AEJ Coin Grading Guide

Contents Introduction

This site hopes to be your free reference and information hub for locating your next coin and pricing your current collection.

If anyone would like further information on your whole collection, or perhaps any piece that you want to know more about, please feel free to contact us and we will be happy to consult on that elusive coin. If you are not sure about a certain coin's value or grade, feel free to send a JPG file of the coin in question and we will get a free valuation for you. Do you need to know how much your next coin purchase will be worth? How much you really should spend? Let us help you research your coin's value, provide guides and references to finding certain coins.

Our prime objective here is to provide you with a wide range of information about coins for your investment and collection purposes, catering for beginners and more experienced alike.

In this page you will be able to find information on grading coins and deciding which types will suit your needs, whether they be choice condition investment coins, rare ancients or locating that missing piece of a series. Beginners will find a comprehensive bibliography covering a range of coin interests.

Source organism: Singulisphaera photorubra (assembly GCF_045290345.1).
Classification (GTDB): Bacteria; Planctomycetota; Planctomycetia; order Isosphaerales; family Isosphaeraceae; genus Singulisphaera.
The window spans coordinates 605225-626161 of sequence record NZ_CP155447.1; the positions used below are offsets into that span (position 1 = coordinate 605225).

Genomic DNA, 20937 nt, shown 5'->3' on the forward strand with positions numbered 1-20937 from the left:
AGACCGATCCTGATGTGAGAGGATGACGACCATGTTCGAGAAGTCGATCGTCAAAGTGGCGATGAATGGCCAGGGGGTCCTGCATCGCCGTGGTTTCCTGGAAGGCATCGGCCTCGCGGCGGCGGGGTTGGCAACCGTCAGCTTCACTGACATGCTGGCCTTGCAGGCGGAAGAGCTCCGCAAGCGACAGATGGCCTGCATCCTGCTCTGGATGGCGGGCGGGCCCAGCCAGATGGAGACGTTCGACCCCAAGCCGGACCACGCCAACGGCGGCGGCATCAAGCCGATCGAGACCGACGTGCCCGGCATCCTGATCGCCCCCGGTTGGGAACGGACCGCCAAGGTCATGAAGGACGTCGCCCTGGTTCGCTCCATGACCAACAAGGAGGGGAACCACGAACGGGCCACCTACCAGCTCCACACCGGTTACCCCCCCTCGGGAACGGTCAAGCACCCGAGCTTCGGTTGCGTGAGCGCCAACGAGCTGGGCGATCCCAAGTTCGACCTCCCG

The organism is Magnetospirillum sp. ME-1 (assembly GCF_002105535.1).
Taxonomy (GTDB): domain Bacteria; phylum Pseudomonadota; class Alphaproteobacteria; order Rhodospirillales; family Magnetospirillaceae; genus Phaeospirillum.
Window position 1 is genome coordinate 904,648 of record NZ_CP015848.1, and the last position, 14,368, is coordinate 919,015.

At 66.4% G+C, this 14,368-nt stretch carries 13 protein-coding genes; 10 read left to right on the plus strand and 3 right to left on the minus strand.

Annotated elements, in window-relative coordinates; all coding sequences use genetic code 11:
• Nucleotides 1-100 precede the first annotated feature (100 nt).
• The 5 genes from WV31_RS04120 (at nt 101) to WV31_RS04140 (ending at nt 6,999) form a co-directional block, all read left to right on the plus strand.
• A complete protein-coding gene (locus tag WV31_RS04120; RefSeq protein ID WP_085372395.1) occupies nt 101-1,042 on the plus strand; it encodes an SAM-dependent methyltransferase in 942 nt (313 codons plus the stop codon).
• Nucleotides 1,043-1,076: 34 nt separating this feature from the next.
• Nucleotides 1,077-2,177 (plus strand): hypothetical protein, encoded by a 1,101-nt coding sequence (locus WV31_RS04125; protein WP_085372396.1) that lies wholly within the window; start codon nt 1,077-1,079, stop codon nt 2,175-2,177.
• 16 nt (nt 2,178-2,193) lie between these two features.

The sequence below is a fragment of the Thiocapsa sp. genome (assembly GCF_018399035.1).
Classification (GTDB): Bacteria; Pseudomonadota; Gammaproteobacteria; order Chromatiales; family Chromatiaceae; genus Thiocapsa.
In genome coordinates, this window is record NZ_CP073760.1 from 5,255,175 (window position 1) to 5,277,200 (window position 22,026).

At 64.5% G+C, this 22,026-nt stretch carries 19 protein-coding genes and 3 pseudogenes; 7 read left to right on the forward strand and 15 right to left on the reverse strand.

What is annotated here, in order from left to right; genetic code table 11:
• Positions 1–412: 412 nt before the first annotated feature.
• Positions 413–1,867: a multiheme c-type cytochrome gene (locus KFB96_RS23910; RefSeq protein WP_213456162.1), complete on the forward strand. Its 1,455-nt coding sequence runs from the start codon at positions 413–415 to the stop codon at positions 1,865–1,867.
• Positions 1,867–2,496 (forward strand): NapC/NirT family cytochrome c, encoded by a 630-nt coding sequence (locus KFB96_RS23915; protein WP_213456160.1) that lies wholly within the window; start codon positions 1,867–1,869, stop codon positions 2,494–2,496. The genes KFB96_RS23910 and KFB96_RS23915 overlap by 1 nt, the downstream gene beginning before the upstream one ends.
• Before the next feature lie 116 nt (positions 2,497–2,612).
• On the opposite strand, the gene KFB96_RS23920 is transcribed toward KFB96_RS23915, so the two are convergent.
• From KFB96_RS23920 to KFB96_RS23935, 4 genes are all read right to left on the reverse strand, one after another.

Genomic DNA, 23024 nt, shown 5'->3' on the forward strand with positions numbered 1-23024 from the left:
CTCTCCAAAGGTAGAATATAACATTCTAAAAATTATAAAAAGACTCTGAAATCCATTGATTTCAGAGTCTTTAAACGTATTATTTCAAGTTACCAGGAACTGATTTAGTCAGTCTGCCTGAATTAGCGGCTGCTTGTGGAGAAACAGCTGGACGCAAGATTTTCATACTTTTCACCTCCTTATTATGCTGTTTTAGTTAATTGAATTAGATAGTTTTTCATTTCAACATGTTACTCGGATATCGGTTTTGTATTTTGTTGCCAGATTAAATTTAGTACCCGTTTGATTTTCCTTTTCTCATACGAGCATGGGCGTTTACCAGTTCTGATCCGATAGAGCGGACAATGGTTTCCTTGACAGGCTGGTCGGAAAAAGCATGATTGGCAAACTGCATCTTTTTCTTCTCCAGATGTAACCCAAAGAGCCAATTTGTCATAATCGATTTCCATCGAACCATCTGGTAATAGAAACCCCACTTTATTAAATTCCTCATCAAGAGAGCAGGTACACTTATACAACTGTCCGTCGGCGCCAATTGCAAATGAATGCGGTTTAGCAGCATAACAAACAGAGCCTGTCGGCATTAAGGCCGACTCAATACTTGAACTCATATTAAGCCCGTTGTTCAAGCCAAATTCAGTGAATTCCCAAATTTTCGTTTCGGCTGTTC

A History of Coins

From the birth of coinage twenty-seven centuries ago, people have always wanted to know the true value of a certain coin, whether it was for a payment of goods and services or to gauge the a coin's value as a store of wealth. The creation of coinage occurred as a response to help standardise trade payments between Greek and Lydian merchants in Ionia, on the coast of Asia minor at around 700 B.C. By striking small pieces of Electrum (a naturally occurring alloy of Gold and Silver, found in alluvial deposits), an 'internationally recognised' medium of exchange was created.

Whatever currency was struck, at whichever mint, since these early days in Ionia, history has been directly influenced by the economic power of even the smallest of states. The money to build the triremes (galleys) which saved the Greeks at Salamis, came from the Attic silver mines coined into the famous Athenian 'Owls'. The Roman empire needed more than two million kilos of silver Denarii a year to pay its far-flung Legions. The American West was opened to all as a result of the Gold rush, which helped build the 'Great Republic'.

At every turn in history, these small often beautifully made tokens of wealth have recorded the great events and turning points in human history.